Religion is a big part of society and I know some of my followers, as well as some very close friends of mine that cannot seem to shake off certain religious teachings that hold them back from what they truly want from life.
My motivation for this topic came from an email I received today, I was presented with the following question:
“…I love your blog, however how am I supposed to live my life the way I want to, if my religion beliefs suggest that everything I do is wrong?” – Anonymous
I spent so much time constructing my response to this email, I felt I’d share it publicly because I think it may help others that also struggle with this issue. I know it’s not my typical post but the essence is definitely there.
Thank you for your email and your support. Religion is such a tough topic and having been brought up within a culture centered around religion, I can understand it’s burden. I have always refrained from writing about religion and its impact on my life, but your email inspired me to go for it.
I believe all anyone should truly learn from religion is how to be a good person, both to yourself and to others. I’ve read texts by different religions and despite the obvious differences the common theme is still centered around how to be good. I think that’s how I’ve always saw religion, I’ll live my life exactly how I choose, but I’ll always try to be good.
People are very quick to dismiss religion and on the other hand people are very quick to disagree with fact. However there are things that religion has probably taught you that you can’t learn in a classroom and things you learn in a classroom that dismiss things within your religion. For instance; I don’t think I have ever had a lesson in my school that taught me about equality like my religious teachings as a child definitely did.
I’m not devoted and there are a lot of religious teachings that I disagree with, but I can’t deny the positive impacts it has made on society either. I used to believe for the longest time that religion had nothing to offer as Science has advanced our understanding about the world and because religious extremists have completely blurred perception. Yet I look at Mother Theresa and the Dalai Lama for example and other amazing people, that have done wonderful things because of their devotion. I feel the issues you face with religion lie within the final question I’ll ask you.
Here’s 5 questions you should think about that may help your perspective.
1. Who or what are you living your life for?
Help yourself before helping others is a lesson I’ve been taught numerous times. It sounds selfish but it’s far from it. If I gave advice to help other people before figuring out my own goals first, it would put me in a compromising position. How would I be able to inspire others to aim for their dreams if I wasn’t aiming for mine?
Take a look at major philanthropists, the majority of them worked on their own lives and dreams, putting their own needs first before having any positive impact on anyone else’s. Until you’re living a satisfied and fulfilled life, you’re not going to be much help to any cause.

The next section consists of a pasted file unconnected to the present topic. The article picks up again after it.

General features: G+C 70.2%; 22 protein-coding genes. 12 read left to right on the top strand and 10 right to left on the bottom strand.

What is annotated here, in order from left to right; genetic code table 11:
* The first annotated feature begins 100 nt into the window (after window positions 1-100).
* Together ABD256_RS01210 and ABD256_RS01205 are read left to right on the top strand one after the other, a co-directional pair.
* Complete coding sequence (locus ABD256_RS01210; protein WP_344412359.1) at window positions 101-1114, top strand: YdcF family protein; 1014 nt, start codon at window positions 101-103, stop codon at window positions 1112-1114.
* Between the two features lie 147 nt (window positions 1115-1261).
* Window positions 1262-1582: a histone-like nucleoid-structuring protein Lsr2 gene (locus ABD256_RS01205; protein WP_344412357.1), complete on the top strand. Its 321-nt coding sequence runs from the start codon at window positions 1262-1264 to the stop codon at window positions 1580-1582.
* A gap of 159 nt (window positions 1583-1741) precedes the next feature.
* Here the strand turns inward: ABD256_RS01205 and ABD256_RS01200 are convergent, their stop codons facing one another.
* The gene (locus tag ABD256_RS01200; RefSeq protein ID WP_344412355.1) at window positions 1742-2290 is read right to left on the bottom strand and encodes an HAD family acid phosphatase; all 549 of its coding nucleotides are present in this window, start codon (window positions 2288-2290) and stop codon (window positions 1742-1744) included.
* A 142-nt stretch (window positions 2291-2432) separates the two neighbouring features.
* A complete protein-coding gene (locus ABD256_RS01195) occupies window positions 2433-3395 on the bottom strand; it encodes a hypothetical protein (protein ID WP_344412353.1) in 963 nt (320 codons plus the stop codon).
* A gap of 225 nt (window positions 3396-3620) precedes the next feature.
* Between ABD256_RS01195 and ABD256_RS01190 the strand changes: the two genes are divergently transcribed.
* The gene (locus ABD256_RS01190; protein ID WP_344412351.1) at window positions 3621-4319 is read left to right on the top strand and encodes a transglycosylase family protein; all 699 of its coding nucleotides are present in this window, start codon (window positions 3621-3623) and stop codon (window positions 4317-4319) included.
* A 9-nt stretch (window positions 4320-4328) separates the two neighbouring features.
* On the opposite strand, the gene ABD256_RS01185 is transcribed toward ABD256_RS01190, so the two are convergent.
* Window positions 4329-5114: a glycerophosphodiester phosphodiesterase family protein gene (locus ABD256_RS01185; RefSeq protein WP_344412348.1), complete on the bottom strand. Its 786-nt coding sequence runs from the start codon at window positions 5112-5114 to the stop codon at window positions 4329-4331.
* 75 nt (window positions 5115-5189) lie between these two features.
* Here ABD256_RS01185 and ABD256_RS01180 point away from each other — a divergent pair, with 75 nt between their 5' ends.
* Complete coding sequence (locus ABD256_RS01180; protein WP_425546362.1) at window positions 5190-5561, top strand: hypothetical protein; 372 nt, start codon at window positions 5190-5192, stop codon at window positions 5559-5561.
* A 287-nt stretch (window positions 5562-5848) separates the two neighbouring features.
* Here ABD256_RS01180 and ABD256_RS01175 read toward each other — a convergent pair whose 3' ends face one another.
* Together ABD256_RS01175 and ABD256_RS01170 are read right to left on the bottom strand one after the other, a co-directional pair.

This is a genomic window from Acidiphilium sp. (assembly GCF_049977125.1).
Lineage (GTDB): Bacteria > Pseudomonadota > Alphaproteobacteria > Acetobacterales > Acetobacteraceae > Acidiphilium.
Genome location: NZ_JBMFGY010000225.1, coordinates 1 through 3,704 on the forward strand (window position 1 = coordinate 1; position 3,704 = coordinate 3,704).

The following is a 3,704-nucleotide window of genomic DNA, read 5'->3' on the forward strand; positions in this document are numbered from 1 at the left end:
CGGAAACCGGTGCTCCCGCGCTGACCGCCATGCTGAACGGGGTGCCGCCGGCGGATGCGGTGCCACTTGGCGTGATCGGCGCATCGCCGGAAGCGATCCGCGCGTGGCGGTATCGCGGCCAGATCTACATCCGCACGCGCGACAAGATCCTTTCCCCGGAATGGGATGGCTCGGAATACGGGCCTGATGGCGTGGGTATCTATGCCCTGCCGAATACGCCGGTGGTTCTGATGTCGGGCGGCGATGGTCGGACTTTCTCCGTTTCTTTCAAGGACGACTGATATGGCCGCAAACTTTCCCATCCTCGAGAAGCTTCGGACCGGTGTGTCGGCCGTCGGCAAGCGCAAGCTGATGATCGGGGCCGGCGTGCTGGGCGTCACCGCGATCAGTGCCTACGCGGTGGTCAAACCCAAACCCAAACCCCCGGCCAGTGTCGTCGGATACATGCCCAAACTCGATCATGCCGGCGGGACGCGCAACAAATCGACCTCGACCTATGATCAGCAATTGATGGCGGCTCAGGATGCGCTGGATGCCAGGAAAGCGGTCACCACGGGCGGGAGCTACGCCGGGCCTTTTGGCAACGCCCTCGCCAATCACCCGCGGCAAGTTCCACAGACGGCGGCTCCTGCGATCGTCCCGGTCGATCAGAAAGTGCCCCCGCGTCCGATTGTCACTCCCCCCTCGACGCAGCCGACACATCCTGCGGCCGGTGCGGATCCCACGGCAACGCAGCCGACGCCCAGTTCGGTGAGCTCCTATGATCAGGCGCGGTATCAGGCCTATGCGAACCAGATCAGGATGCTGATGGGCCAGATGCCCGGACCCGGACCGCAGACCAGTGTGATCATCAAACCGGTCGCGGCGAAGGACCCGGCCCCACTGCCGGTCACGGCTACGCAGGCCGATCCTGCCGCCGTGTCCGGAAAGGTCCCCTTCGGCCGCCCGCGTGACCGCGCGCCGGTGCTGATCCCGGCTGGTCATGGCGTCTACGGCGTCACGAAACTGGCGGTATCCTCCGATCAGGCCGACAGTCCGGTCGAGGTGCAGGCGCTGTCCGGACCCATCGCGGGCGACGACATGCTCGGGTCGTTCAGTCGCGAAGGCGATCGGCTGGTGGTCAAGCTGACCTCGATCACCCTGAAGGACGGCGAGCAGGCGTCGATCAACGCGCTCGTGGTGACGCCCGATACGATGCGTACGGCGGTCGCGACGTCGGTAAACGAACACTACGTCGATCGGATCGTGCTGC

People will judge you regardless of which path you choose, the best way to ease the pressure is to take a page from your beliefs and take a page from your dreams and allow them to guide one another.
2. “God-fearing” Was it God’s intention to have people fear him/her?
No one should live life with fear, it’s unfair.
I put this question to a Catholic friend of mine after watching a documentary called ‘Baby Bible Bashers’ the debate got a little heated but it’s a valid question. I’m pretty sure if there is a God out there his/her intention is not to have you fear him/her. It’s incredibly stupid for someone to embrace somebody they fear, they’ll forever struggle with controlling their own lives. (I came across this thought when reading about a woman who was getting battered by her husband – she used the term fear)
I feel God is how people characterize hope. Look to your hopes and see how you feel compared turning to your fears and uncertainties. Your hopes will carry you forward your fears will hold you back.
3. Does your religion inspire you to do something or encourage you to do something?
Being inspired to act comes from the heart, being encouraged to act comes from the mind. Dwell on that for a moment and evaluate your teachings.
4. If there is an afterlife, can you honestly tell others waiting for you on the other side that you lived a fulfilled life?
What impact did you have on the world? We’re you happy? We’re you free? Did you make use of free will and learn lessons from your mistakes?
I don’t believe in an afterlife but I always think of the stories and teachings I would pass onto my future kids one day and most of them would come from my own experiences. I won’t deny that I’ve learned a lot from my religion but it doesn’t control my life, it assists it.
5. How much of your religion is blurred by outdated cultural practices?
This question I can relate to 100%. For example: as a man, my culture suggests women are inferior but it was religion that taught me men and women are equal. I’m Sikh and when I date a girl that doesn’t belong to my caste, religion or even race it’s my culture that tends to have a problem with it, never my religion.
You know that saying “only God can judge me” and remember what I said earlier on how I reckon God represents your hope. Put the two together and you’ll realize who really is in charge of your life. It’s you all the way!